On the other hand, Casa Caridad will hold recreational activities such as a costume contest and a gala for New Year’s Eveamong others. “On the 24th there will be a gala in Petxina’s TV room, there will be an inspiring text, a projector with videos with playback made by the users, ‘Tiktok’ dances, a poetry contest, another one of stories and drawings and at the end we finish everything with a party”, says Miralles, who remembers that this event is made by people who already live in the hostel, so there is no breach of any of the restrictions set by the Generalitat to prevent the spread of the virus.

For their part, the private residences are committed to promoting family visits in the centres, thus guaranteeing security measures, instead of residents leaving the facilities as in other years. “In case the families wanted to take the residents away, we believe that they should do so for at least a week and return to the centre with a negative PCR and do a period of preventive isolation to protect the health of the rest of the users,” says the president of the residential homes association, (Aerte), José María Toro.

On the other hand, The Elderly Defender, José Pelegrí, states that the loneliness of the elderly is a reality that transcends the situation caused by the coronavirus. “The blame for their loneliness lies with the family, not the pandemic,” he says, adding the need to “seek solutions.

Irene and Teresa have decided to spend these dates without seeing the family but they don’t give up cooking a special menu or their glass of cava at the table. They assure that they must take care of each other because the situation requires it. / I. Marsilla

Irene and Tere. Sisters
“We don’t see the family as a precaution.

Irene and Tere are two sisters, aged 84 and 80, who have decided to spend this Christmas without joining the family. “People are complaining, but we are doing it of our own free will, as a precaution,” explains Irene, who points out that in previous years, 26 people came together during these important dates. “I haven’t been in a bar since the pandemic started and we have to look after each other,” she says, adding that they will be making a special dinner and lunch, as well as drinking the legendary glass of cava.

Cristina encourages her children to celebrate these days with enthusiasm. / I. Arlandis

Cristina Canet. Large family
“Every year we would get together 70 people”

If the pandemic has disrupted the meetings of almost all families, it has done even more for that of Cristina Canet, mother of five children with her husband Carlos Roche. “Every year we used to gather 70 people at Christmas and about 30 on Christmas Eve,” she explains. In her case, she had planned to spend this year’s Christmas only with her parents and one of her siblings, as they would enter within the limit of six adults. “More than ever this year we must strive to put our hopes in things. In our case we have not missed any being close and we are grateful to celebrate Christmas even more intimately,” says Cristina, who encourages her children to have a time of recollection during these days.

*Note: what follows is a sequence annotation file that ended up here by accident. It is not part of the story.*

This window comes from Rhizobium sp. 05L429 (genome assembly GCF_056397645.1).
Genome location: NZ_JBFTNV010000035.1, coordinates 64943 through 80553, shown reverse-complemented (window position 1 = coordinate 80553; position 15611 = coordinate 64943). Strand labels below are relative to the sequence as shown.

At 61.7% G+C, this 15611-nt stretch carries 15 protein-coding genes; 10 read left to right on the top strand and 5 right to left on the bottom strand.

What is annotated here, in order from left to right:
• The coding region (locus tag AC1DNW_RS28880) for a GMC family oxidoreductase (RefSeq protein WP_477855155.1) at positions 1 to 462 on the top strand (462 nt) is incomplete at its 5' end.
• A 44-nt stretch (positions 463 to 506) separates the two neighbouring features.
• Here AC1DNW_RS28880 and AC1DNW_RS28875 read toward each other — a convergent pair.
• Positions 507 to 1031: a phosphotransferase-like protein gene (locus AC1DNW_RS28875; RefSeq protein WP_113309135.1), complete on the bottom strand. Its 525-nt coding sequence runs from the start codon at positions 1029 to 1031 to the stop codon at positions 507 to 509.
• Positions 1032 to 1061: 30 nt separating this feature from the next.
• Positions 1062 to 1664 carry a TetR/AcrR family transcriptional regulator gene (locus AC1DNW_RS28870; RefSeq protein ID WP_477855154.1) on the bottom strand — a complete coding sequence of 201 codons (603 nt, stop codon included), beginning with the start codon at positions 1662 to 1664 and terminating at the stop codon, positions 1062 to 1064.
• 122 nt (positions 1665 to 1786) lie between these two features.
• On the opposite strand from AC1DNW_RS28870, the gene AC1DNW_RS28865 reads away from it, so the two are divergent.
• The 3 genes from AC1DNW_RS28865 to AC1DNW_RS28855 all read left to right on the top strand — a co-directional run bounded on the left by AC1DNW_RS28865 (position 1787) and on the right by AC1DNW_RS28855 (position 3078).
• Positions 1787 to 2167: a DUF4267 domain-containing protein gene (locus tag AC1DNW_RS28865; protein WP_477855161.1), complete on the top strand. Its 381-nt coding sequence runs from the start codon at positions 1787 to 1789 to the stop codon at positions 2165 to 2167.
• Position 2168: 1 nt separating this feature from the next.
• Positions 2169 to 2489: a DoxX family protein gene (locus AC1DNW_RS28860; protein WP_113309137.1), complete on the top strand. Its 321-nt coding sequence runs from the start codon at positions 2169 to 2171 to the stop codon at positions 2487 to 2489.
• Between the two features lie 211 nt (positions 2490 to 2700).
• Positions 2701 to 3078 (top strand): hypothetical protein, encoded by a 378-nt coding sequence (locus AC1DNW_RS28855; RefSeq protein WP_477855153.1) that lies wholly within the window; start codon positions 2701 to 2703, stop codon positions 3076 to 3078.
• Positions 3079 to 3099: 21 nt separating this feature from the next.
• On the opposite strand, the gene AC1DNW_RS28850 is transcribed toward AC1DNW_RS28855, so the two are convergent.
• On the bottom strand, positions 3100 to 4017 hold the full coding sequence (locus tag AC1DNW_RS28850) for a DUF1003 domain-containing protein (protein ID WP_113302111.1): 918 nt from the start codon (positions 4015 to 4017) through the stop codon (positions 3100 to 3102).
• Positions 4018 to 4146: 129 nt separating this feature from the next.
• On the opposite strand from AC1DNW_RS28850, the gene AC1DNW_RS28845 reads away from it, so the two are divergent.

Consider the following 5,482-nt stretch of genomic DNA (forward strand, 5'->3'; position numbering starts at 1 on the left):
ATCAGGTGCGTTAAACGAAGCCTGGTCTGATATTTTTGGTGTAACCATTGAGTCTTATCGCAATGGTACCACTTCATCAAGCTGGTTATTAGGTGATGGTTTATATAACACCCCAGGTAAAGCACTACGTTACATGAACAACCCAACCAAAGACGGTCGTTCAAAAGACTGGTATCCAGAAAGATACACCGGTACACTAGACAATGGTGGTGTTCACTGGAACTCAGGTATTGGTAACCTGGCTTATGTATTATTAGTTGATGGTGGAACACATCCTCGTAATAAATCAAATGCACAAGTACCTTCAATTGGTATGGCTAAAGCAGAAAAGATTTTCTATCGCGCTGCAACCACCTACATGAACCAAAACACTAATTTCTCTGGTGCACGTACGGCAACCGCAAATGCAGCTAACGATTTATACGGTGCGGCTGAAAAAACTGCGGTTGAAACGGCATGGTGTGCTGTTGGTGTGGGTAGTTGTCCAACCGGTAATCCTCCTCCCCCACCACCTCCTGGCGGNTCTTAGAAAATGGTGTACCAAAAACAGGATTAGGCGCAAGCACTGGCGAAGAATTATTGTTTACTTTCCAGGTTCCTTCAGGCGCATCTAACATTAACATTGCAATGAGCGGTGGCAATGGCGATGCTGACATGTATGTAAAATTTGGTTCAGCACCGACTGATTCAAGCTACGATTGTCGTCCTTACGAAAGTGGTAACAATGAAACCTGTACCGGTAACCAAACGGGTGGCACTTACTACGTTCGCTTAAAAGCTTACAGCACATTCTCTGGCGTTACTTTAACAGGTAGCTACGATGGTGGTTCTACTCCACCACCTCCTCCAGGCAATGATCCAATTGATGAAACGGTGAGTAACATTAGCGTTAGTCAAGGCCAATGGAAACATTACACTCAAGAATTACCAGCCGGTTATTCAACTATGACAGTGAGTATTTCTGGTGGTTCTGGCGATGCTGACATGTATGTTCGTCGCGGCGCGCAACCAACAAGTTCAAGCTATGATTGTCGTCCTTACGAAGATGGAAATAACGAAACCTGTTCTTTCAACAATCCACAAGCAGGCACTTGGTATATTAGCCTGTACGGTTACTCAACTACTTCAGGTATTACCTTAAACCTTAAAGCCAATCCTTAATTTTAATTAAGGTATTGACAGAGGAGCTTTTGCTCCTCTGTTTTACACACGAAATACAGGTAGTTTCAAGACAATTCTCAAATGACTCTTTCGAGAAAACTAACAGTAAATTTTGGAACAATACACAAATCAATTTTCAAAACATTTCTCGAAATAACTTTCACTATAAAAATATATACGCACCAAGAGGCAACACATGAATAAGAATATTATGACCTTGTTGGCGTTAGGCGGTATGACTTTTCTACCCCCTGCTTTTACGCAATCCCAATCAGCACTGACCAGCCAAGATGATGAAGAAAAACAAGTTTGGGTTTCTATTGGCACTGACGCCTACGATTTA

Guillermo finds the perimeter closure incongruous and that international visits are allowed. / LP

Guillermo Diaz. Official
“I can’t see my partner. It’s nonsense.”

Confusion and resignation take hold of Guillermo Díaz, who is unable to meet his partner, Judith Termens, due to the perimeter closure of the Community. “She lives in Cambrils and we haven’t seen each other since September,” explains Guillermo, who is a civil servant for the Generalitat. “Politicians haven’t given this issue one iota of thought. It’s a serious problem because in many cases it can deteriorate the relationship due to the wear and tear it entails”, he says. He also says that he considers it “nonsense” and “incongruous” that the Consell closes the Community perimeter but allows international flights to arrive. “We will have to spend this Christmas separately and alone,” he regrets.

Victoria prefers to stay in Brussels to avoid worries for the family, who lives in Valencia. / LP

Victoria de Ros. Valencian in Brussels
“I’m not going in case the PCR comes back positive.

Valencians living abroad are thinking twice about going home for Christmas. This is the case of Victoria de Ros, a young woman living in Brussels. “I have decided not to go at Christmas because if the PCR is positive I will worry my family,” she explains. That is why she has decided to spend these days alone with her partner. “In Belgium they only let you meet one more person from outside your core,” she adds.